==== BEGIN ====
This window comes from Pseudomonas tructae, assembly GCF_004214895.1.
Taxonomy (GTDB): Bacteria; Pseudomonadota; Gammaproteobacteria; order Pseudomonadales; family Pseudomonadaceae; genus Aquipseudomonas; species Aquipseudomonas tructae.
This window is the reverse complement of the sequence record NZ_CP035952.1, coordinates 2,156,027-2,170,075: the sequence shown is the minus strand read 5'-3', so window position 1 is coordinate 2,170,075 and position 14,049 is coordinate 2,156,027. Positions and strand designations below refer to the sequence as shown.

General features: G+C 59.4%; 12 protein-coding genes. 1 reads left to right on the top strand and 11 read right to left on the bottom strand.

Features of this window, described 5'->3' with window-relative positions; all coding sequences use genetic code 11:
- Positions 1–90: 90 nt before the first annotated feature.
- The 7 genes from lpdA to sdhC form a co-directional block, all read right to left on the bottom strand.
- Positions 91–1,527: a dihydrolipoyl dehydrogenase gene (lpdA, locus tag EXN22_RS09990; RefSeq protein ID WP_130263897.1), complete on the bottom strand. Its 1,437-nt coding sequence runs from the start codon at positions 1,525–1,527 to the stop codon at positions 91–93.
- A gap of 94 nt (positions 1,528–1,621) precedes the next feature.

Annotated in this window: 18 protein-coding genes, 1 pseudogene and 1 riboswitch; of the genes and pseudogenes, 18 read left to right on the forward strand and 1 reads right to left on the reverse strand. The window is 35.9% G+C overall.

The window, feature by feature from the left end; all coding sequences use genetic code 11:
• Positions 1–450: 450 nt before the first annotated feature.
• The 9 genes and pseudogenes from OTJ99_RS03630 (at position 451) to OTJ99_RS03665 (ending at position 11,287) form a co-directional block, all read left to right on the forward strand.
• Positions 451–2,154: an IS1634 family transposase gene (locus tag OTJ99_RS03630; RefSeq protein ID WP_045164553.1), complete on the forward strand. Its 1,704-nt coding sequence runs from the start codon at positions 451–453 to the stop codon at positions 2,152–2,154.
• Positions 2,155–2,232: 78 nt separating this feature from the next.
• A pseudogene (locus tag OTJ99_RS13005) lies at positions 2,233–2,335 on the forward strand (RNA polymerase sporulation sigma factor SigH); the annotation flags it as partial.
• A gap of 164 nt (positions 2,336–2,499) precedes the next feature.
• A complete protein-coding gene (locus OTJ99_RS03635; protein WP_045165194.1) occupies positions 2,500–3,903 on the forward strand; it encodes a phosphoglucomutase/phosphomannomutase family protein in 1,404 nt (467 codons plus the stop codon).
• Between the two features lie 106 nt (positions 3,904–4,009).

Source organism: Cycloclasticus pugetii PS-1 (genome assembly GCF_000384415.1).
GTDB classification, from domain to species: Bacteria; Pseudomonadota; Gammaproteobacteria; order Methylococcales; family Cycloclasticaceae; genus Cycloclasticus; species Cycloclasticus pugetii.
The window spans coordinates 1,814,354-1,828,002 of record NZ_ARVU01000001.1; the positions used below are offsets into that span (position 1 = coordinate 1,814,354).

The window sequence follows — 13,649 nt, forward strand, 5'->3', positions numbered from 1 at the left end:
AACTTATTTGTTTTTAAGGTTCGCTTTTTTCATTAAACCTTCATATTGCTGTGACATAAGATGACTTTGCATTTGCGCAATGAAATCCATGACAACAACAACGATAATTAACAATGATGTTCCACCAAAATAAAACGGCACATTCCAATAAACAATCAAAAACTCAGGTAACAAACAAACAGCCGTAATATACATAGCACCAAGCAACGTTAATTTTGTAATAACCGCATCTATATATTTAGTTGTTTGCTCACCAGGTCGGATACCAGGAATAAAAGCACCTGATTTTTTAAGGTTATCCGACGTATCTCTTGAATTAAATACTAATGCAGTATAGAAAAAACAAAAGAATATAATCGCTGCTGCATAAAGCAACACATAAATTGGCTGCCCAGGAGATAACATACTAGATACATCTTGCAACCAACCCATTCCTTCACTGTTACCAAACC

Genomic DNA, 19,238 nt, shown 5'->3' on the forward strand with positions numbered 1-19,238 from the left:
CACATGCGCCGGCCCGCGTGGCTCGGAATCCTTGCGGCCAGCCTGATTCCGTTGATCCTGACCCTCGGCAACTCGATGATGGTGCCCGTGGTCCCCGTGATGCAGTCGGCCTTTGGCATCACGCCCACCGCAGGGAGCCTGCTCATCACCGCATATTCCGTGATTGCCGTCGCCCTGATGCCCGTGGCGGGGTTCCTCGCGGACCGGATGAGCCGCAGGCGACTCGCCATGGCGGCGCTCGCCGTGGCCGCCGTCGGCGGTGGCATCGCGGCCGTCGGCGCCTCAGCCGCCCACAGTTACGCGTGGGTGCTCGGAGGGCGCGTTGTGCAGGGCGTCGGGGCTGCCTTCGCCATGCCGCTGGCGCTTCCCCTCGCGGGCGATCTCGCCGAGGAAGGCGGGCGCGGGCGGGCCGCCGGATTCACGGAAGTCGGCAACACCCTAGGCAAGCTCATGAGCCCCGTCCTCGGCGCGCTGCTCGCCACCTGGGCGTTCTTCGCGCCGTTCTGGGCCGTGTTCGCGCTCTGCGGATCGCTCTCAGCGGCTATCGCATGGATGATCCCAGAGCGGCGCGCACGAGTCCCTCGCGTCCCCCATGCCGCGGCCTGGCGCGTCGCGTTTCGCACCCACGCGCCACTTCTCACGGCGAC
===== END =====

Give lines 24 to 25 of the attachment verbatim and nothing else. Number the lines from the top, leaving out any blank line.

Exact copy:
AACTTATTTGTTTTTAAGGTTCGCTTTTTTCATTAAACCTTCATATTGCTGTGACATAAGATGACTTTGCATTTGCGCAATGAAATCCATGACAACAACAACGATAATTAACAATGATGTTCCACCAAAATAAAACGGCACATTCCAATAAACAATCAAAAACTCAGGTAACAAACAAACAGCCGTAATATACATAGCACCAAGCAACGTTAATTTTGTAATAACCGCATCTATATATTTAGTTGTTTGCTCACCAGGTCGGATACCAGGAATAAAAGCACCTGATTTTTTAAGGTTATCCGACGTATCTCTTGAATTAAATACTAATGCAGTATAGAAAAAACAAAAGAATATAATCGCTGCTGCATAAAGCAACACATAAATTGGCTGCCCAGGAGATAACATACTAGATACATCTTGCAACCAACCCATTCCTTCACTGTTACCAAACC

Genomic DNA, 19,238 nt, shown 5'->3' on the forward strand with positions numbered 1-19,238 from the left: